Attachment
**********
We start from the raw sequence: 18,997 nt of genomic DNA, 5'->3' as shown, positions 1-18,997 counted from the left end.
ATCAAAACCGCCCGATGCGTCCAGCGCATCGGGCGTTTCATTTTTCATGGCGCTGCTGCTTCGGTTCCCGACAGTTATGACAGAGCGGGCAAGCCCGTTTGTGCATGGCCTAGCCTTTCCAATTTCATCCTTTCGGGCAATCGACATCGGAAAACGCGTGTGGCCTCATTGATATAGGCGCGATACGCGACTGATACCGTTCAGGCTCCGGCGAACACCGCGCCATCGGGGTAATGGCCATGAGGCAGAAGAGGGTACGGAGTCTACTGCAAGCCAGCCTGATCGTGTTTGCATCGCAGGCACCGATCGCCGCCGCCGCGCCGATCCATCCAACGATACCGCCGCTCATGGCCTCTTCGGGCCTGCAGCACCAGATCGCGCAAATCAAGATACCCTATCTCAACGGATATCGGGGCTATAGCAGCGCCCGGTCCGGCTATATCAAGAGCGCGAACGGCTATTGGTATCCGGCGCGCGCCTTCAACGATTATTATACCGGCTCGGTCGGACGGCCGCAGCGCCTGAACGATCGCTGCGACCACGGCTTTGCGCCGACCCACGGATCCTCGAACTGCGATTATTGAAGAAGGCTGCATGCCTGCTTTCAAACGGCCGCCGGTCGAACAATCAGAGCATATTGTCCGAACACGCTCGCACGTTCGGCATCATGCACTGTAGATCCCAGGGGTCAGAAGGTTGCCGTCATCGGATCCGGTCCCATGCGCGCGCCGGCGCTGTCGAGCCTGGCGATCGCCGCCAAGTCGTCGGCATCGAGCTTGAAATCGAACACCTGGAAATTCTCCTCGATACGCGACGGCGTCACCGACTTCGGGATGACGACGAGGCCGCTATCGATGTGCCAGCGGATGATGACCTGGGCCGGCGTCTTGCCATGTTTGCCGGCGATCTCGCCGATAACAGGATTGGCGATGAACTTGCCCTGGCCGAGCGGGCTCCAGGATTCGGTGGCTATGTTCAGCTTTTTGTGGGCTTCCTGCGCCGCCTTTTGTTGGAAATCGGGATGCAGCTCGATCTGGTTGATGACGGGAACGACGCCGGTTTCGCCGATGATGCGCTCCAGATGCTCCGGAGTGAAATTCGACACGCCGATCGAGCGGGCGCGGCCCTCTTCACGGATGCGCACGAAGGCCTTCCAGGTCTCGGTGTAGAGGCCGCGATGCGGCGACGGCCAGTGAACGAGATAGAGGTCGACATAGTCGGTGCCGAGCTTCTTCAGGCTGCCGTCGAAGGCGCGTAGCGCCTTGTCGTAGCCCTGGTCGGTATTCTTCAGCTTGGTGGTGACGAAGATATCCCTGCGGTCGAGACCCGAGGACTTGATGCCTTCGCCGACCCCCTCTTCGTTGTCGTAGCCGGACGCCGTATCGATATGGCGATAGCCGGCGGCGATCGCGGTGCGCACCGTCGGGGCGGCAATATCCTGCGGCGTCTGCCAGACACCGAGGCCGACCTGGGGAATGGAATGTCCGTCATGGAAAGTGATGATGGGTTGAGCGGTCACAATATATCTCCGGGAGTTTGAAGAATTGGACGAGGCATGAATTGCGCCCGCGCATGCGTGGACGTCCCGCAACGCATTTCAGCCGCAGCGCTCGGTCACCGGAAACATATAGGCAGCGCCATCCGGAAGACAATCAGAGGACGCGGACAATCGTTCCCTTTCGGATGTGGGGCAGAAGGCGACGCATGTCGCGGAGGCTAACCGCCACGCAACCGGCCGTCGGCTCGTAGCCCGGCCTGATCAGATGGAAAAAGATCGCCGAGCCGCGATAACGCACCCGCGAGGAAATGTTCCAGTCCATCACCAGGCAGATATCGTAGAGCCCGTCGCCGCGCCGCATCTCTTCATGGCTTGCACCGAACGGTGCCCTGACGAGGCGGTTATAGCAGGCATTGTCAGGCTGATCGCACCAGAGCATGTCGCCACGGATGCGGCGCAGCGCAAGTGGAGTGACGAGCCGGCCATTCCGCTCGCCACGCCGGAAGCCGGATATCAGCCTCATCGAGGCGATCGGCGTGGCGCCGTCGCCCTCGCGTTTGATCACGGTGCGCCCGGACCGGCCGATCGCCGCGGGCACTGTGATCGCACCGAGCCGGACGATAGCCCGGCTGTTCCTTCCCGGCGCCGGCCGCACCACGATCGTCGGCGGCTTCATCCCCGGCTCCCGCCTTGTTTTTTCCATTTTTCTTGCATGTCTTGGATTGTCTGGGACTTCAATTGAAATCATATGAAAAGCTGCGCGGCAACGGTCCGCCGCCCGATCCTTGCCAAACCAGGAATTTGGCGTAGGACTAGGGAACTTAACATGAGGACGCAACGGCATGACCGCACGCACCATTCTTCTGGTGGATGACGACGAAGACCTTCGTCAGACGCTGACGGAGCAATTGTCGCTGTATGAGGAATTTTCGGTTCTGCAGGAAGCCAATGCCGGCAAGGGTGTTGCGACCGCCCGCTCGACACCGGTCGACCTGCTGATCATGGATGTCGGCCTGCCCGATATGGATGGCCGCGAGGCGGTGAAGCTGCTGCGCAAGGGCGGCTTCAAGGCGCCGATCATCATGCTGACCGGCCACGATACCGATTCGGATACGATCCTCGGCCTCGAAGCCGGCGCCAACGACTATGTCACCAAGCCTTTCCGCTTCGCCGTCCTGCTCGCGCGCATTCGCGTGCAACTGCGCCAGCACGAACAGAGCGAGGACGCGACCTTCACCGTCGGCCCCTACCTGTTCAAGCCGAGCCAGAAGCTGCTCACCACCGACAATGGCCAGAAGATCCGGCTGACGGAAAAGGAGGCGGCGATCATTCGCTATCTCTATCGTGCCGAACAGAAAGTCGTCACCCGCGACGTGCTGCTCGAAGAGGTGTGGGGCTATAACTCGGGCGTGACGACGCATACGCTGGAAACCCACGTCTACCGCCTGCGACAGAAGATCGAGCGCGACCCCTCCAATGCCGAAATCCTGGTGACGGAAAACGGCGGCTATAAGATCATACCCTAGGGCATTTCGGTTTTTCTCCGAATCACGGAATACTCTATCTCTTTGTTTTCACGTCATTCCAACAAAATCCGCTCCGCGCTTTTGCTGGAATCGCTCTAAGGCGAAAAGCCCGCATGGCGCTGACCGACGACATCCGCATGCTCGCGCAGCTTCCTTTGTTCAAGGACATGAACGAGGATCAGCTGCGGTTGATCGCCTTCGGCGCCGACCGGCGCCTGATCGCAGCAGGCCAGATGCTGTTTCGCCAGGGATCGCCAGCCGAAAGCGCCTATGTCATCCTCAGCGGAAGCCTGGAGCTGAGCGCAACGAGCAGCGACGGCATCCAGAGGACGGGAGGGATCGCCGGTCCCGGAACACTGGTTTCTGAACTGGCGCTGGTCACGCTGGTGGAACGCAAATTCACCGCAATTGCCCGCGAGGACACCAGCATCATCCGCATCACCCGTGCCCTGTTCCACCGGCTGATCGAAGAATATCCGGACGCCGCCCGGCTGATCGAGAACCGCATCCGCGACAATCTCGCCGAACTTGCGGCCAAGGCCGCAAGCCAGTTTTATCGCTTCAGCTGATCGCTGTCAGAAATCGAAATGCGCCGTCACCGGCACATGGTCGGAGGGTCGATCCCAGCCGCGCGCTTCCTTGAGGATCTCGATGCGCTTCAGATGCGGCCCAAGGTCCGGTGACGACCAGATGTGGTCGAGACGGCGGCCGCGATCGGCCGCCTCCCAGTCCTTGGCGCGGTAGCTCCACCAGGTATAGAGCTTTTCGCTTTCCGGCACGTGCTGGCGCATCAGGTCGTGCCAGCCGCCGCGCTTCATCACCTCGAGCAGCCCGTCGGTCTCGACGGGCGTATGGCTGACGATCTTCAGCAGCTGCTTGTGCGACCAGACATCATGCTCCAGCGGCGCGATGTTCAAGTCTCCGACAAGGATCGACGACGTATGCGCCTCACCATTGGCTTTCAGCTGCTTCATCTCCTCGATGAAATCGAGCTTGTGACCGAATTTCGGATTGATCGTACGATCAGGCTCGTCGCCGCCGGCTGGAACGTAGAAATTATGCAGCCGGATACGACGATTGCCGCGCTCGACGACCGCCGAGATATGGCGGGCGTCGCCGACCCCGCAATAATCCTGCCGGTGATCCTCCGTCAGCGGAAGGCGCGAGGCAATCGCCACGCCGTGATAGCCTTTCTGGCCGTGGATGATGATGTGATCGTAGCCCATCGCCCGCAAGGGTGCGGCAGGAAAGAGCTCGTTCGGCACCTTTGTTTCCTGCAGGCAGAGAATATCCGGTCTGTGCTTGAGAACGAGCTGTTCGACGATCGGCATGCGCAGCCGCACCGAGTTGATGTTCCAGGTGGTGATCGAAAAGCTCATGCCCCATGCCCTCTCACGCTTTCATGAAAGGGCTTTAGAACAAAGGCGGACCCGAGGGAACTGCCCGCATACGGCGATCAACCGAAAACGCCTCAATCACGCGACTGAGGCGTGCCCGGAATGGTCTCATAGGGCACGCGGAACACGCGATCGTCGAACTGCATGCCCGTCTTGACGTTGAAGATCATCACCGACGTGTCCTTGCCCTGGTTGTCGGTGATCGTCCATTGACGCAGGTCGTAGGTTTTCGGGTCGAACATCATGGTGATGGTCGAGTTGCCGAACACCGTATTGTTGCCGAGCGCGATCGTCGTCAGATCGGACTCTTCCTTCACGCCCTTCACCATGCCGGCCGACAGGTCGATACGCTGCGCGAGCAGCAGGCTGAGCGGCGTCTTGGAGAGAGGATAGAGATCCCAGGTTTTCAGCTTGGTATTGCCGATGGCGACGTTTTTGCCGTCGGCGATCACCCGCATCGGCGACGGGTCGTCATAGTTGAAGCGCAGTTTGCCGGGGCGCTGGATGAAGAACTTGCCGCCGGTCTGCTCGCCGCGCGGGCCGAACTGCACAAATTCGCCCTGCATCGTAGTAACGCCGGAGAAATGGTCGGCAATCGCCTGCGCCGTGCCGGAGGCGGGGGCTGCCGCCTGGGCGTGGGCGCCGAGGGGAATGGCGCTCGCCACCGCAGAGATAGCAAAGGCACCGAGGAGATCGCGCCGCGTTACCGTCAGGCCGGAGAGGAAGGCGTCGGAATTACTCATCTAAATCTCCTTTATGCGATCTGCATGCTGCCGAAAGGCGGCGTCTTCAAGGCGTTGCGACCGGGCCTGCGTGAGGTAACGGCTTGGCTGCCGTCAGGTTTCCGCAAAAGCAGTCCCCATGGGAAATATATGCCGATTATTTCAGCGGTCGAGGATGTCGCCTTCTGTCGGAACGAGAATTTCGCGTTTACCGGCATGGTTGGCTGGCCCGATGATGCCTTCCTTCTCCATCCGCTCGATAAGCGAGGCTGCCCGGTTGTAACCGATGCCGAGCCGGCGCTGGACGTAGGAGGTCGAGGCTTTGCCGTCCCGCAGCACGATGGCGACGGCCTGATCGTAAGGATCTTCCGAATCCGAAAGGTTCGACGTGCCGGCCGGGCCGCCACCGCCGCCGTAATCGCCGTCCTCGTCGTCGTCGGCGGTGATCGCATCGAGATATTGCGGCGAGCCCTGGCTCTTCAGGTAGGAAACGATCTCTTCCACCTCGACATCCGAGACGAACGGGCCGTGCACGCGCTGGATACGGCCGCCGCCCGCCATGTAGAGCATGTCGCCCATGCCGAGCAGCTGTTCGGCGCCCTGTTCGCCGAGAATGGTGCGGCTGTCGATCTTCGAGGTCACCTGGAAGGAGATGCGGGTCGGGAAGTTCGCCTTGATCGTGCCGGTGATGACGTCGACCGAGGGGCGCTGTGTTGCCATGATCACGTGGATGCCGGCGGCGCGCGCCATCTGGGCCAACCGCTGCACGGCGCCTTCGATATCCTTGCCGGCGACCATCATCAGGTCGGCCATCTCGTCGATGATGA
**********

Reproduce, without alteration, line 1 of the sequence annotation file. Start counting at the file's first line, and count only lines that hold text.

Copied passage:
We start from the raw sequence: 18,997 nt of genomic DNA, 5'->3' as shown, positions 1-18,997 counted from the left end.